Step 2: Settings

Provider specific fields will be available to fill out, same as during the Preset creation process.

Showing/Hiding Providers Inside the Preset

Open Edit Preset option through dotted menu on the Preset list entry.

This dialog allows managing the Preset status on a per-provider basis. In case only a specific provider should be hidden/shown instead of hiding the whole Preset it can be managed here.

Managing Presets via kubectl

While the Kubermatic Dashboard offers easy options to manage Presets, it is also possible to use kubectl on the Master Cluster to manage them. This can be useful for automation (e.g. GitOps workflows).

Since Presets can contain sensitive information, ensure that access to Preset resources is limited to KKP administrators. Credentials with RBAC access to them (e.g. by binding the cluster-admin ClusterRole) must not be provided to end users.

Presets are stored in the Preset Custom Resource. Check out the full CRD reference for details on all available fields.

Checking Configured Presets

As Presets are Kubernetes API resources created by KKP CRDs, they can be interacted with via kubectl standard operations, e.g. to list available Presets:

kubectl get presets
#NAME                     AGE
#my-preset                26h
#my-second-preset         21h

Configuration for specific presets can be viewed by providing the -o yaml flag:

kubectl get preset my-preset -o yaml

Output will look similar to the YAML provided below. This contains sensitive data (cloud provider credentials), so be mindful of exposing the output of this command to others.

kind: Preset
  name: my-preset
  # [...]
    token: do-token
    token: hetzner-token
  enabled: true
  - abm95xj85g

The example Preset above configures DigitalOcean and Hetzner as providers, is active (enabled), requires users to have an email address with and can only be used in a project with the ID abm95xj85g. It is important to note that this is the project ID and not the “human-readable” name.

Creating a Preset

Presets can also be created via kubectl. As with any other Kubernetes resource, you will need to draft a YAML file for it and then create/apply it. The YAML example above can be reused to start creating a Preset resource. For respective fields for each provider, check out the PresetSpec CRD reference.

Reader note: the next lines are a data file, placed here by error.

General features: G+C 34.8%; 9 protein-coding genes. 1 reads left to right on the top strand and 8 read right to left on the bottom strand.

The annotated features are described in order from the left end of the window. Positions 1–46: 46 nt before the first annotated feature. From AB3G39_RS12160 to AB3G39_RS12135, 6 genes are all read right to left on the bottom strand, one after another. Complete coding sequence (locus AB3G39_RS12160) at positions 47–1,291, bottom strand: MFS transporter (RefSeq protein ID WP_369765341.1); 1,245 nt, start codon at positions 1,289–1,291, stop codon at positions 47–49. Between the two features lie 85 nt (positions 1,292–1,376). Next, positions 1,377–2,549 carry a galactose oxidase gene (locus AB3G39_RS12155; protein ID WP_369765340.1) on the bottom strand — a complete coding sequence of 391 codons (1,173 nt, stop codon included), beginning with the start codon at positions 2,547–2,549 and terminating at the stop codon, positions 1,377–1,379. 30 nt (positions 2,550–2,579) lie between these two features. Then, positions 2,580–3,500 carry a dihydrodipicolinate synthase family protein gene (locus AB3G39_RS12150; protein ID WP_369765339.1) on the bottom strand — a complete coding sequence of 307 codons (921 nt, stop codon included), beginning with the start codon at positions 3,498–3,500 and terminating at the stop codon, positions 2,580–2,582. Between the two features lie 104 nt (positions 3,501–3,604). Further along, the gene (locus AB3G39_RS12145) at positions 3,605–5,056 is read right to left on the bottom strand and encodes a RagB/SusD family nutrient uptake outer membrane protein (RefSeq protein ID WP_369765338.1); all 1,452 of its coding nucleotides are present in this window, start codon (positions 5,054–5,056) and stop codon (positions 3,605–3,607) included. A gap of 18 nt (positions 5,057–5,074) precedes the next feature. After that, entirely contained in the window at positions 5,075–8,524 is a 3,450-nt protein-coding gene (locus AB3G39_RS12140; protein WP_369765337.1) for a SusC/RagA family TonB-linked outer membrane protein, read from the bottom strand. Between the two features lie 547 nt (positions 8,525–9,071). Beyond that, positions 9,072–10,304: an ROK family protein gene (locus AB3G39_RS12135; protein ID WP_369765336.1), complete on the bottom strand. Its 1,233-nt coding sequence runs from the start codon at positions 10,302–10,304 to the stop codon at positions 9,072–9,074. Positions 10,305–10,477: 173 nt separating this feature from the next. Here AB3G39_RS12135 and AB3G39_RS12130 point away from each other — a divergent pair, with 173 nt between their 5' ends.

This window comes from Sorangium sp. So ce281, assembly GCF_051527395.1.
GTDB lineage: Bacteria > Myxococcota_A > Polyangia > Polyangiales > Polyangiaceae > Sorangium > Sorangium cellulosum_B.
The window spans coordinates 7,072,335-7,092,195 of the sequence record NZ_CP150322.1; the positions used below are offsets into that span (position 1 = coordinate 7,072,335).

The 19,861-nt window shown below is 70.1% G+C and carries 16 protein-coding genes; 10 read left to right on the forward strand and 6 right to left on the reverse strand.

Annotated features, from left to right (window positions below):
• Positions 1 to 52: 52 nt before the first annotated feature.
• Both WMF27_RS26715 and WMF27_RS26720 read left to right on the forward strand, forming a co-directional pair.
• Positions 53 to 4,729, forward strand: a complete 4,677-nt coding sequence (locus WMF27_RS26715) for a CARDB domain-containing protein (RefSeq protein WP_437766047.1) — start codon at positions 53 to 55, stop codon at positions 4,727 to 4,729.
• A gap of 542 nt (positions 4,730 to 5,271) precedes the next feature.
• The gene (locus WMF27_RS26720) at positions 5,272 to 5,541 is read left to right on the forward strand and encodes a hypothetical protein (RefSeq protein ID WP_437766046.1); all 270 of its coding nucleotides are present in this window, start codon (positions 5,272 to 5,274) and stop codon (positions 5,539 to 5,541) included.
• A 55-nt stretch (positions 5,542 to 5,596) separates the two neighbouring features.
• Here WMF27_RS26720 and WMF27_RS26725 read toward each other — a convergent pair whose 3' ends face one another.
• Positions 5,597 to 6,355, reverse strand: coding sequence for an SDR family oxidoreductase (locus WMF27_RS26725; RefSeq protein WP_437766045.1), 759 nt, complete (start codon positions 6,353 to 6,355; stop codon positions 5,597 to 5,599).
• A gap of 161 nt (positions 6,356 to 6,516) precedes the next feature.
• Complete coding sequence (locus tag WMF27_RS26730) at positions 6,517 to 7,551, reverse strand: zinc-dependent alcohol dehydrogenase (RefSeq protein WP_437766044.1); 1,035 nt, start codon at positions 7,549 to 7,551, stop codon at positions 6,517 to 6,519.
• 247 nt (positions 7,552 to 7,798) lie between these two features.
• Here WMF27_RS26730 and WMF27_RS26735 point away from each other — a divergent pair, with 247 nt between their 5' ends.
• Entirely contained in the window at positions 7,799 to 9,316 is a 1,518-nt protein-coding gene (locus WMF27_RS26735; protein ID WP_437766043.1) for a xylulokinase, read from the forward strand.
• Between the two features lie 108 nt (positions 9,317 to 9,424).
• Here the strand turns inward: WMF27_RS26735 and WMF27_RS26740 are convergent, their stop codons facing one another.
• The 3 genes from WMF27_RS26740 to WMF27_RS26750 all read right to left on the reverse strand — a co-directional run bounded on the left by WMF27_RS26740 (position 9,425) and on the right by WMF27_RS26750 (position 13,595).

Each provider implementation has different fields, but the Preset specification itself supports a few keys that have already been mentioned above:

  • spec.enabled: whether the Preset is shown to users in the Kubermatic Dashboard.
  • spec.requiredEmails: A list of user email domains that this Preset is restricted to.
  • spec.projects: A list of projects that this Preset is restricted to.

Each provider section, apart from provider-specific fields, also offers the following two keys:

  • spec.<provider>.enabled: whether the specific provider in this Preset is shown to users in the Kubermatic Dashboard.
  • spec.<provider>.datacenter: restricts this provider to a specific datacenter.

After finishing the YAML file, apply it:

kubectl apply -f ./preset.yaml

Editing a Preset

As with other Kubernetes API resources, already created Presets can be edited with kubectl.

kubectl edit preset my-preset

This will open the editor configured for kubectl edit and let you update the YAML specification. It is possible to update any fields already present or add/remove provider sections from the Preset.

Limiting Permissions for Credentials used in Presets

For selected infrastructure providers it makes sense to limit the permissions of the credentials to protect against access creep.

For AWS no root is required and we recommend the following IAM policy:

  "Version": "2012-10-17",
  "Statement": [
      "Effect": "Allow",
      "Action": [
      "Resource": "arn:aws:iam::YOUR_ACCOUNT_ID:instance-profile/*"
      "Effect": "Allow",
      "Action": [
      "Resource": "arn:aws:iam::YOUR_ACCOUNT_ID:role/*"
      "Effect": "Allow",
      "Action": [
      "Resource": "*"

YOUR_ACCOUNT_ID is the account ID on AWS